Lafayette Anticipation associate curator Anna Colin talks to artist Tyler Coburn about Ergonomic Futures, a speculative project engaged with art, design, science, anthropology and writing. In this interview, Coburn discusses the research, production process and network of collaborators of a multilayered project ultimately concerned with the futures of humankind. Anna Colin: When one comes across your museum seats Ergonomic Futures (2016—) in contemporary art exhibitions—and soon in natural history, fine art, and anthropology museums—they look… [read more »]
Time was changing the social landscape, and the century was nearing its end. The Jet city was morphing into the Cyber city as Boeing waned and Microsoft reigned. I felt the need to document, in my newly refined style of photography, these unique denizens. I wanted their styles and voices to be recorded without environmental bias, and without color.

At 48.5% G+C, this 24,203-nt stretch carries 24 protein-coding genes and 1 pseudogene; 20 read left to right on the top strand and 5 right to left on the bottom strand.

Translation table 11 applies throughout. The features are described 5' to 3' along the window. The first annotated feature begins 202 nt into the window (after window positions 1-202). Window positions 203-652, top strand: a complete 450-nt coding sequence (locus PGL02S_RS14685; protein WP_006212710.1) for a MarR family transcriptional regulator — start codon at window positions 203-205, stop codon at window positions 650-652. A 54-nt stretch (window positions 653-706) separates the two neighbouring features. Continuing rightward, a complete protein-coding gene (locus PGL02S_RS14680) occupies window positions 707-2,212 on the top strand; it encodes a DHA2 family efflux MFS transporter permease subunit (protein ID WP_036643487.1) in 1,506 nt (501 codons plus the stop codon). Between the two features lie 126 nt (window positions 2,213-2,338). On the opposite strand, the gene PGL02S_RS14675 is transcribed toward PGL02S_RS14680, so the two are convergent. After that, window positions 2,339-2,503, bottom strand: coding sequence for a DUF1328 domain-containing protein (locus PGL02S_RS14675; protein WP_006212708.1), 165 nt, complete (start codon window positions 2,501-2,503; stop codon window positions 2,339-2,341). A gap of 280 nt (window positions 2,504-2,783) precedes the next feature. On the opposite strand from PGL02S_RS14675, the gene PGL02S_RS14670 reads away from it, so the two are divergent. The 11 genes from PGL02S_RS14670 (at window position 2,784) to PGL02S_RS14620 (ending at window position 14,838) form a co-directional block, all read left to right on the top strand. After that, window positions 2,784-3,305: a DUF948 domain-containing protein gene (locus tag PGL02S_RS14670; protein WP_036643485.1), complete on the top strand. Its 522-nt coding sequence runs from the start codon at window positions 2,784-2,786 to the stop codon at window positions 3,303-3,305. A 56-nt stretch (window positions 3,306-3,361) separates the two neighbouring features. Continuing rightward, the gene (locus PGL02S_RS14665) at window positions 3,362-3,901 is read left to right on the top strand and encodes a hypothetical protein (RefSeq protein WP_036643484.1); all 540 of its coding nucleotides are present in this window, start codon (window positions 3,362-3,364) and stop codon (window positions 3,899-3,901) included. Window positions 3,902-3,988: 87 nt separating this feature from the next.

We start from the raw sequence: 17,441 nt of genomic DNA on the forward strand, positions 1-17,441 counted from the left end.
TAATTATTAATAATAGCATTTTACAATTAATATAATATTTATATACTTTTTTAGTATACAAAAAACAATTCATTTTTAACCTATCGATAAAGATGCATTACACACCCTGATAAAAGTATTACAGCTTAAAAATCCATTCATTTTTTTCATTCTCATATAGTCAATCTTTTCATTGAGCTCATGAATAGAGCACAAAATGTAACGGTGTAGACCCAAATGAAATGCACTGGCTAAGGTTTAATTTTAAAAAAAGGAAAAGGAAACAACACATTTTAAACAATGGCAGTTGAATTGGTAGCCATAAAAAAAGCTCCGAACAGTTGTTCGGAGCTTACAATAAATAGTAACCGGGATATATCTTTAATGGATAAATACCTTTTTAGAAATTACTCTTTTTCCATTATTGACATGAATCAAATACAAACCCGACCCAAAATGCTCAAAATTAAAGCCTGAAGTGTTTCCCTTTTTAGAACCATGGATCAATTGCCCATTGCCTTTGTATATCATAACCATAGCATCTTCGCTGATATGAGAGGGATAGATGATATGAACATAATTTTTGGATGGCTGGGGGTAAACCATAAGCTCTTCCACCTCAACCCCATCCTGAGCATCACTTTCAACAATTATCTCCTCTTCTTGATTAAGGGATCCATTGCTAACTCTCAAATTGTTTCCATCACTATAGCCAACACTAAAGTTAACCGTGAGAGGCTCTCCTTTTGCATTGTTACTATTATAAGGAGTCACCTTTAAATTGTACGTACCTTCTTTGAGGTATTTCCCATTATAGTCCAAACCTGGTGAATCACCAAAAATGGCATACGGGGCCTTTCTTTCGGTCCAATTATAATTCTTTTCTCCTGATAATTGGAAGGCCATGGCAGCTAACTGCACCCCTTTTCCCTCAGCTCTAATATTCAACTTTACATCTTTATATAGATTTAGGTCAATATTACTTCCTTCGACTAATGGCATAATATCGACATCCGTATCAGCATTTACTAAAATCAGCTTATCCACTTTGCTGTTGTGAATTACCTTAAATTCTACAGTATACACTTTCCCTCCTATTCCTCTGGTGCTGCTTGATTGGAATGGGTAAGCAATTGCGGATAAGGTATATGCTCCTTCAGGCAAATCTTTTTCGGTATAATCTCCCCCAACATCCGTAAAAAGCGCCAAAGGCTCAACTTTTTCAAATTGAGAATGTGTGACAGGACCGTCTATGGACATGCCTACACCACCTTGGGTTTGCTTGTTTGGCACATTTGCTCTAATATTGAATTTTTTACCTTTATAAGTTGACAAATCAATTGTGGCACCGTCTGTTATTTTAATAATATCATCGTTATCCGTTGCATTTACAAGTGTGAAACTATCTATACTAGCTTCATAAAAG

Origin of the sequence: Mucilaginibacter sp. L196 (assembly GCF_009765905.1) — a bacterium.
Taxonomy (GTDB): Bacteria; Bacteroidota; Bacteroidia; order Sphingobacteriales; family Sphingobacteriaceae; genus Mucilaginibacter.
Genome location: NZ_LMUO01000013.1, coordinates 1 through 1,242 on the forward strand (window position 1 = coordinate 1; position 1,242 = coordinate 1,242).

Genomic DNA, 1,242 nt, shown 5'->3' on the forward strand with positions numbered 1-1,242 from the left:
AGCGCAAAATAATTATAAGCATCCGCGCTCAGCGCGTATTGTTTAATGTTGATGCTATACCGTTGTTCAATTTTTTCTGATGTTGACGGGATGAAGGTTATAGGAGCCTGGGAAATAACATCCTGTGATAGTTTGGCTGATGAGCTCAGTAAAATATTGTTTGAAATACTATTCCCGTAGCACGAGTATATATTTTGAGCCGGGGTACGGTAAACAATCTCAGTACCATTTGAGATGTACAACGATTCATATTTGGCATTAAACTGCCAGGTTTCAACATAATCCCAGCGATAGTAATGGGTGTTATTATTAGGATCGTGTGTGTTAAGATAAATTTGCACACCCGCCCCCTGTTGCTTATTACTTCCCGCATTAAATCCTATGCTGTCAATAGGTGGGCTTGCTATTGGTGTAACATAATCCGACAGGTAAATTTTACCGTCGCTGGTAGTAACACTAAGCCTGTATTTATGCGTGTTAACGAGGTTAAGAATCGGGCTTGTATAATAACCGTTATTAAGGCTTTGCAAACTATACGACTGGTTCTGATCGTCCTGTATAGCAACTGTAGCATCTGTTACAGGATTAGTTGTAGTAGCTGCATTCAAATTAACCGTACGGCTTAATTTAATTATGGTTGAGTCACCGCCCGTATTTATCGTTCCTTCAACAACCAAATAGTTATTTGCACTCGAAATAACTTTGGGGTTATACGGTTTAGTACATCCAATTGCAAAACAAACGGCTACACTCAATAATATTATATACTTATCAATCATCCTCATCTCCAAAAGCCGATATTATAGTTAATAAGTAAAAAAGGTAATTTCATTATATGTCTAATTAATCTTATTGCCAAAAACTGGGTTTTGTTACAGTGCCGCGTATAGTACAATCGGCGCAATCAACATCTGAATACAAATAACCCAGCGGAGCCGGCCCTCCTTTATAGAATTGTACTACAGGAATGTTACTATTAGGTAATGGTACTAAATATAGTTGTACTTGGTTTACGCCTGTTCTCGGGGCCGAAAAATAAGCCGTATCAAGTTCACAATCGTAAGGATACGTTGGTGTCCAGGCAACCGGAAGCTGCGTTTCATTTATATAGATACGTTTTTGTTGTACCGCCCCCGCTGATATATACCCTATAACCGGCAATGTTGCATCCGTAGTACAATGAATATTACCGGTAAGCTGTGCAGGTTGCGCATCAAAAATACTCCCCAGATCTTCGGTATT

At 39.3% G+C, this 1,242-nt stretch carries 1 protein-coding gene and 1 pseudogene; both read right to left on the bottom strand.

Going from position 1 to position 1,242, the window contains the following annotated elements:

I sought to strip them down to their cores and allow them to project their true selves unto my film and reveal their souls; be that a romantic Goth finding succor in a dark persona, or a drag queen exploring social taboo as an expressive performance, or simply poets and artists just looking for that elusive something for which their ilk is in perennial quest. Those are the Seattle Suspects that I photographed and this is them, black and white, with nothing to hide and everything to say.
– David George Brommer